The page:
Tom Clancy’s Ghost Recon: Wildlands Review

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Welcome To Bolivia

Open world games are as common now as the 3D platformer was in the late 90’s. It’s become almost the standard model with certain titles setting the benchmark on how to achieve success within your sandbox surroundings. And for the first time, Ubisoft have brought the Ghost Recon series in to possibly one of the most vast, open spaces you can currently experience. But creating a free roaming area does not automatically mean a game will be a success. It’s the story, tools you are equipped with and opportunities that present themselves which ultimately pave the way for a standout title.

The last title in the Ghost Recon series launched back in 2012 with Future Solider, but the setting couldn’t be further apart. The year is 2019, and you’ve been sent with your team to Bolivia. Your mission? Take down the fearsome Santa Blanca Cartel. Led by El Sueno, a clichéd tattooed, bald headed drug baron, who has ultimately gained control of the entire country through pay offs. Allowing what can only be described as a mass operation of drug creation, dealership and crime. The ghosts are only sent to get involved however, after the murder of Ricardo Sandoval; an agent of the US Embassy. With so much corruption and innocent people suffering, it wasn’t until this murder of Sandoval that the US decided to do something.

Before you jump into the game you’re given options to create your own character. It’s not a comprehensive creation tool by any means. Yes, you can choose your sex, a handful of stock faces and hairstyles ect. But that’s about as far as it goes. Wildlands isn’t about a full-on customisation experience though. They needn’t have added it at all but it’s a nice subtle touch that gives the player a more personalised experience.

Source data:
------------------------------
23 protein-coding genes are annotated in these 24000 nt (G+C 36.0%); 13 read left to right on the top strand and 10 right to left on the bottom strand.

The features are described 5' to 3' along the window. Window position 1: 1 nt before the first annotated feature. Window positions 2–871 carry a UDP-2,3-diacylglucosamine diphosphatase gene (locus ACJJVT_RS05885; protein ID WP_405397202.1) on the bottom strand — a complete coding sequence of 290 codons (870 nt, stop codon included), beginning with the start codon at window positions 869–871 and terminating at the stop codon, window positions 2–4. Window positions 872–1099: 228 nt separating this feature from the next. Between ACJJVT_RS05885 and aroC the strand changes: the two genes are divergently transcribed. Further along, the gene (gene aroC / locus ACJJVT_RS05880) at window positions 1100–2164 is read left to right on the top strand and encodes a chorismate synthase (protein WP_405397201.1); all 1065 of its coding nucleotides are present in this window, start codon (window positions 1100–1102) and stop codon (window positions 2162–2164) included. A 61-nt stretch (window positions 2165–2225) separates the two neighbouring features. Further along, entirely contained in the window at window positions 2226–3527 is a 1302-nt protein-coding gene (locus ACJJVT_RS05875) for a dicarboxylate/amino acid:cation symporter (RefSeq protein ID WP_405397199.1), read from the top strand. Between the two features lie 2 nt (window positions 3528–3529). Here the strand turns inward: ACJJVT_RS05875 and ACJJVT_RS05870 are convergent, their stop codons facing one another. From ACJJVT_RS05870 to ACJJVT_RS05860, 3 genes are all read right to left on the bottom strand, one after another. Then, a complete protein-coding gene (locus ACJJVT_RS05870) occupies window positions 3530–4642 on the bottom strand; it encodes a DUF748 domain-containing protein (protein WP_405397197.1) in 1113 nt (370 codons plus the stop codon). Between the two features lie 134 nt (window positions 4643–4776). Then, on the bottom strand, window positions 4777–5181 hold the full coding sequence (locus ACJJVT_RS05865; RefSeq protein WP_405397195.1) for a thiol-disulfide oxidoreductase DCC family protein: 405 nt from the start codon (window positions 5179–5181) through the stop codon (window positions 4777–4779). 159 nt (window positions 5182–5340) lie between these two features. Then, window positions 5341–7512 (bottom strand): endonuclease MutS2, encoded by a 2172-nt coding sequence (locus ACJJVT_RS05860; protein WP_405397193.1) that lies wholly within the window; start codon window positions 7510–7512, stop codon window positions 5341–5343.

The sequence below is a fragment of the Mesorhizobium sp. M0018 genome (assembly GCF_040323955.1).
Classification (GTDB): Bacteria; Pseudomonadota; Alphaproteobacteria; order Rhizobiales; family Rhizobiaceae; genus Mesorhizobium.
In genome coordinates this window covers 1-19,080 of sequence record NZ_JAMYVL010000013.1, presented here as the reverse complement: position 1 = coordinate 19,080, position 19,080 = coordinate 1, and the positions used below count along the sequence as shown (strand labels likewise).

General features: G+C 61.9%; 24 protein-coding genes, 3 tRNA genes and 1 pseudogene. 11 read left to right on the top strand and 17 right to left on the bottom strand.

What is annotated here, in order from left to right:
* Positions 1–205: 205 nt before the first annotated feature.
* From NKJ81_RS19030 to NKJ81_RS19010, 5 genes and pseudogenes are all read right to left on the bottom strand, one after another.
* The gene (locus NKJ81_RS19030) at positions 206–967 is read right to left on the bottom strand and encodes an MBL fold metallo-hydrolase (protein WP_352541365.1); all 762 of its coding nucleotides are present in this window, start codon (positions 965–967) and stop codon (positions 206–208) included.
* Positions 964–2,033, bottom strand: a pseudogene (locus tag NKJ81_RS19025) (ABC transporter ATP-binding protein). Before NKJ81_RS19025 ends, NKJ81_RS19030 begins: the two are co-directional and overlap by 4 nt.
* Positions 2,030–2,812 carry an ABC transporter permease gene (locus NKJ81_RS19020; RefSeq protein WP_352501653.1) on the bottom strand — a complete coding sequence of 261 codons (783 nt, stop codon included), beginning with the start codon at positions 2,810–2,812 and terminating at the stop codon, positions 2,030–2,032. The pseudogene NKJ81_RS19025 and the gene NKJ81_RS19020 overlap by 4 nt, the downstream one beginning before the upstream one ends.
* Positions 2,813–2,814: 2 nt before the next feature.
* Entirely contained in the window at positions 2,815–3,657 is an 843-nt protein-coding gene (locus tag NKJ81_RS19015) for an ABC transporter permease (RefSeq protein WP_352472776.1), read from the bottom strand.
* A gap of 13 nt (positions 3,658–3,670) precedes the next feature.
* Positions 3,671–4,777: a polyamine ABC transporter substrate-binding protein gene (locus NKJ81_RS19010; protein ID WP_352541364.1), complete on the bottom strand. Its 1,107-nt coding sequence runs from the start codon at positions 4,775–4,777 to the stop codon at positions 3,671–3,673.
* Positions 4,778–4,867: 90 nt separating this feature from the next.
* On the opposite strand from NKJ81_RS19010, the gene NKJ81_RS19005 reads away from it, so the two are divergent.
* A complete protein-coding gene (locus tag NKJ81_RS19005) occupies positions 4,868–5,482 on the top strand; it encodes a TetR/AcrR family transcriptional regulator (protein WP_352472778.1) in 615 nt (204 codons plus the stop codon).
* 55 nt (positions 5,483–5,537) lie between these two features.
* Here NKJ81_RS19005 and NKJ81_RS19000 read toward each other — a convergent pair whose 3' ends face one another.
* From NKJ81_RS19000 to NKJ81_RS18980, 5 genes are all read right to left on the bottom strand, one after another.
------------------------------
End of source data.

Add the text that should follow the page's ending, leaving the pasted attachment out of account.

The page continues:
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You’re let loose in Bolivia from the start. With the country set into specific regions, a quick check of the map will show you just how vast the wilderness of this game world is. And one of the first things you’ll notice is just how beautifully crafted the world is. Whilst there are a few rough edges close up, the splendour of mountain views, ripples in the river currents and the shimmer of the moonlights gaze demonstrates that Wildlands is up there with the best in terms of graphics. You could just go exploring straight away, but to progress, the story missions stick within each region, which ultimately ease you into the game and its environment.

Being a squad based tactical shooter, you need to plan and use the tools at your disposal wisely to succeed. Go running in, all guns blazing to an enemy camp will no doubt end in your demise. Stealth is the key to success. You may even find yourself spending minutes waiting for the right moment to pounce. But luckily, this never feels like a chore. You can order your team to go on in and open up fire, hold ground or with the use of technology in form of a drone, pick out targets to sync with your team and order them to take them out.